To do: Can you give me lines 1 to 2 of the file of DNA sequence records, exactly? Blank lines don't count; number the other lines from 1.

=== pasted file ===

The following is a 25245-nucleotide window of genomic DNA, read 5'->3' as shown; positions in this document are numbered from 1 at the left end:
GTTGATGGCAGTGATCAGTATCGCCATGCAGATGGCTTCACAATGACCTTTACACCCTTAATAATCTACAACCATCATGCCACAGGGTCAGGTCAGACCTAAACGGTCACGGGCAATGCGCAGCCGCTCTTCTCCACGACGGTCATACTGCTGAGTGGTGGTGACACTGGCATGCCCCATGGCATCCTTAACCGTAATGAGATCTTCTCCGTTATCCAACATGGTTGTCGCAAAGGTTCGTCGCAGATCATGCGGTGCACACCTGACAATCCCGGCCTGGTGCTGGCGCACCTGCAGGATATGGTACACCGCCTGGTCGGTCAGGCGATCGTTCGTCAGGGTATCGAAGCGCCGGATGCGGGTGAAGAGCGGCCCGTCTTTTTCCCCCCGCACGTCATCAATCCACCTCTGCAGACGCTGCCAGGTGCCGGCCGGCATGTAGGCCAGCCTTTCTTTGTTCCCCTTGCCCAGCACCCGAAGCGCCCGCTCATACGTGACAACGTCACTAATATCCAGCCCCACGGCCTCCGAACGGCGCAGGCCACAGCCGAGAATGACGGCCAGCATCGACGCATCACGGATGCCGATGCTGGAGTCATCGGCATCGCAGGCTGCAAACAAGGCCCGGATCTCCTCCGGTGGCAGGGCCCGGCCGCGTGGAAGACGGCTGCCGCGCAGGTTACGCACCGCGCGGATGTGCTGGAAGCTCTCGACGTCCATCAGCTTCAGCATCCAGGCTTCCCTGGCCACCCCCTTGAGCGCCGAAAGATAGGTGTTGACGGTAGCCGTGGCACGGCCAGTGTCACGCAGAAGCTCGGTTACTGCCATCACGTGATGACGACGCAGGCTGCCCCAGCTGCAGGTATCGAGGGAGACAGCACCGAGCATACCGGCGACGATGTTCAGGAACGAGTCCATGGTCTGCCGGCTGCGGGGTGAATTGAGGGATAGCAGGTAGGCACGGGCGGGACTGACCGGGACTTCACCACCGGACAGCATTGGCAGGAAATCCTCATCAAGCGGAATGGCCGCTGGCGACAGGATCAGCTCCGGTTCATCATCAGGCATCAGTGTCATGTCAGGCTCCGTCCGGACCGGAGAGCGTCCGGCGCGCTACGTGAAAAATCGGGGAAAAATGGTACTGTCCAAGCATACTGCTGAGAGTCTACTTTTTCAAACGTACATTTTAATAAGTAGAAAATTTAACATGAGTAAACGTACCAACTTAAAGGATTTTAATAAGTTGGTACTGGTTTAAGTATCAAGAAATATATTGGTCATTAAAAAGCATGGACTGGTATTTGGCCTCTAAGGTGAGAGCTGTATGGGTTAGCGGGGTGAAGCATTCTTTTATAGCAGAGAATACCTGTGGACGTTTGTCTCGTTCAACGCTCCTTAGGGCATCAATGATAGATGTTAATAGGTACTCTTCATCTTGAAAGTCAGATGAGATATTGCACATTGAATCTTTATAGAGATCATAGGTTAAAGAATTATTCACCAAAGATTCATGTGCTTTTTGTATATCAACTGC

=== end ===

The following is a 25245-nucleotide window of genomic DNA, read 5'->3' as shown; positions in this document are numbered from 1 at the left end:
GTTGATGGCAGTGATCAGTATCGCCATGCAGATGGCTTCACAATGACCTTTACACCCTTAATAATCTACAACCATCATGCCACAGGGTCAGGTCAGACCTAAACGGTCACGGGCAATGCGCAGCCGCTCTTCTCCACGACGGTCATACTGCTGAGTGGTGGTGACACTGGCATGCCCCATGGCATCCTTAACCGTAATGAGATCTTCTCCGTTATCCAACATGGTTGTCGCAAAGGTTCGTCGCAGATCATGCGGTGCACACCTGACAATCCCGGCCTGGTGCTGGCGCACCTGCAGGATATGGTACACCGCCTGGTCGGTCAGGCGATCGTTCGTCAGGGTATCGAAGCGCCGGATGCGGGTGAAGAGCGGCCCGTCTTTTTCCCCCCGCACGTCATCAATCCACCTCTGCAGACGCTGCCAGGTGCCGGCCGGCATGTAGGCCAGCCTTTCTTTGTTCCCCTTGCCCAGCACCCGAAGCGCCCGCTCATACGTGACAACGTCACTAATATCCAGCCCCACGGCCTCCGAACGGCGCAGGCCACAGCCGAGAATGACGGCCAGCATCGACGCATCACGGATGCCGATGCTGGAGTCATCGGCATCGCAGGCTGCAAACAAGGCCCGGATCTCCTCCGGTGGCAGGGCCCGGCCGCGTGGAAGACGGCTGCCGCGCAGGTTACGCACCGCGCGGATGTGCTGGAAGCTCTCGACGTCCATCAGCTTCAGCATCCAGGCTTCCCTGGCCACCCCCTTGAGCGCCGAAAGATAGGTGTTGACGGTAGCCGTGGCACGGCCAGTGTCACGCAGAAGCTCGGTTACTGCCATCACGTGATGACGACGCAGGCTGCCCCAGCTGCAGGTATCGAGGGAGACAGCACCGAGCATACCGGCGACGATGTTCAGGAACGAGTCCATGGTCTGCCGGCTGCGGGGTGAATTGAGGGATAGCAGGTAGGCACGGGCGGGACTGACCGGGACTTCACCACCGGACAGCATTGGCAGGAAATCCTCATCAAGCGGAATGGCCGCTGGCGACAGGATCAGCTCCGGTTCATCATCAGGCATCAGTGTCATGTCAGGCTCCGTCCGGACCGGAGAGCGTCCGGCGCGCTACGTGAAAAATCGGGGAAAAATGGTACTGTCCAAGCATACTGCTGAGAGTCTACTTTTTCAAACGTACATTTTAATAAGTAGAAAATTTAACATGAGTAAACGTACCAACTTAAAGGATTTTAATAAGTTGGTACTGGTTTAAGTATCAAGAAATATATTGGTCATTAAAAAGCATGGACTGGTATTTGGCCTCTAAGGTGAGAGCTGTATGGGTTAGCGGGGTGAAGCATTCTTTTATAGCAGAGAATACCTGTGGACGTTTGTCTCGTTCAACGCTCCTTAGGGCATCAATGATAGATGTTAATAGGTACTCTTCATCTTGAAAGTCAGATGAGATATTGCACATTGAATCTTTATAGAGATCATAGGTTAAAGAATTATTCACCAAAGATTCATGTGCTTTTTGTATATCAACTGC